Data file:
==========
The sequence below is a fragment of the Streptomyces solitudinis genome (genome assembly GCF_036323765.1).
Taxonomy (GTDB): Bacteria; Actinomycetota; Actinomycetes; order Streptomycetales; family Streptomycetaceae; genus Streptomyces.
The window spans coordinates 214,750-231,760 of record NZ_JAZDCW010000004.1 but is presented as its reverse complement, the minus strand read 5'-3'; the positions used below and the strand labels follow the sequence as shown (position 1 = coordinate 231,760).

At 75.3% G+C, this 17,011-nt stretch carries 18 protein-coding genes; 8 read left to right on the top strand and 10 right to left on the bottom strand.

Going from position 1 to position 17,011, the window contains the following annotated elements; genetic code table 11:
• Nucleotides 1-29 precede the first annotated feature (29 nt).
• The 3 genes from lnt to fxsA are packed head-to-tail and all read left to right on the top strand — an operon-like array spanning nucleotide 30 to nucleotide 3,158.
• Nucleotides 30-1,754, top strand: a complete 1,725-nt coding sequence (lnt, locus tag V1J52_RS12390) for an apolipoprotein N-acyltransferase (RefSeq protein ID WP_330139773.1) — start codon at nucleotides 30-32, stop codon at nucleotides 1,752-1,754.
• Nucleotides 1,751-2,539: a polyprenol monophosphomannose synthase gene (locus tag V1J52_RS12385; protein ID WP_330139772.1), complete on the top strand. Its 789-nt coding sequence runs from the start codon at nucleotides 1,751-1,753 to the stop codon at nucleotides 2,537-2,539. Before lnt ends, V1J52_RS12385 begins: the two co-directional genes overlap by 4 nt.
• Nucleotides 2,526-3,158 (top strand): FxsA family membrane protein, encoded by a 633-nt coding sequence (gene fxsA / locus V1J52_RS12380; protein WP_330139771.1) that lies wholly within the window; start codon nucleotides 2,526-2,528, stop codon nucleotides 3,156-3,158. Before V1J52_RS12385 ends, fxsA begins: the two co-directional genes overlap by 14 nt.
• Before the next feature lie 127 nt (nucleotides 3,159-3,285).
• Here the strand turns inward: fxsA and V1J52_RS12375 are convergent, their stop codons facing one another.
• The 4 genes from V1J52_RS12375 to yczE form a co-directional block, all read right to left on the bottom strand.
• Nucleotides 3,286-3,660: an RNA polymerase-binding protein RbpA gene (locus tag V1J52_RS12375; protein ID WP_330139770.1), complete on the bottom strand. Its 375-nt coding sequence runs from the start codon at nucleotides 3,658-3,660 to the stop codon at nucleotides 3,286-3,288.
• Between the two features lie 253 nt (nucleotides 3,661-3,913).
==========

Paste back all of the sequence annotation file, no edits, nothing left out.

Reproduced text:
The sequence below is a fragment of the Streptomyces solitudinis genome (genome assembly GCF_036323765.1).
Taxonomy (GTDB): Bacteria; Actinomycetota; Actinomycetes; order Streptomycetales; family Streptomycetaceae; genus Streptomyces.
The window spans coordinates 214,750-231,760 of record NZ_JAZDCW010000004.1 but is presented as its reverse complement, the minus strand read 5'-3'; the positions used below and the strand labels follow the sequence as shown (position 1 = coordinate 231,760).

At 75.3% G+C, this 17,011-nt stretch carries 18 protein-coding genes; 8 read left to right on the top strand and 10 right to left on the bottom strand.

Going from position 1 to position 17,011, the window contains the following annotated elements; genetic code table 11:
• Nucleotides 1-29 precede the first annotated feature (29 nt).
• The 3 genes from lnt to fxsA are packed head-to-tail and all read left to right on the top strand — an operon-like array spanning nucleotide 30 to nucleotide 3,158.
• Nucleotides 30-1,754, top strand: a complete 1,725-nt coding sequence (lnt, locus tag V1J52_RS12390) for an apolipoprotein N-acyltransferase (RefSeq protein ID WP_330139773.1) — start codon at nucleotides 30-32, stop codon at nucleotides 1,752-1,754.
• Nucleotides 1,751-2,539: a polyprenol monophosphomannose synthase gene (locus tag V1J52_RS12385; protein ID WP_330139772.1), complete on the top strand. Its 789-nt coding sequence runs from the start codon at nucleotides 1,751-1,753 to the stop codon at nucleotides 2,537-2,539. Before lnt ends, V1J52_RS12385 begins: the two co-directional genes overlap by 4 nt.
• Nucleotides 2,526-3,158 (top strand): FxsA family membrane protein, encoded by a 633-nt coding sequence (gene fxsA / locus V1J52_RS12380; protein WP_330139771.1) that lies wholly within the window; start codon nucleotides 2,526-2,528, stop codon nucleotides 3,156-3,158. Before V1J52_RS12385 ends, fxsA begins: the two co-directional genes overlap by 14 nt.
• Before the next feature lie 127 nt (nucleotides 3,159-3,285).
• Here the strand turns inward: fxsA and V1J52_RS12375 are convergent, their stop codons facing one another.
• The 4 genes from V1J52_RS12375 to yczE form a co-directional block, all read right to left on the bottom strand.
• Nucleotides 3,286-3,660: an RNA polymerase-binding protein RbpA gene (locus tag V1J52_RS12375; protein ID WP_330139770.1), complete on the bottom strand. Its 375-nt coding sequence runs from the start codon at nucleotides 3,658-3,660 to the stop codon at nucleotides 3,286-3,288.
• Between the two features lie 253 nt (nucleotides 3,661-3,913).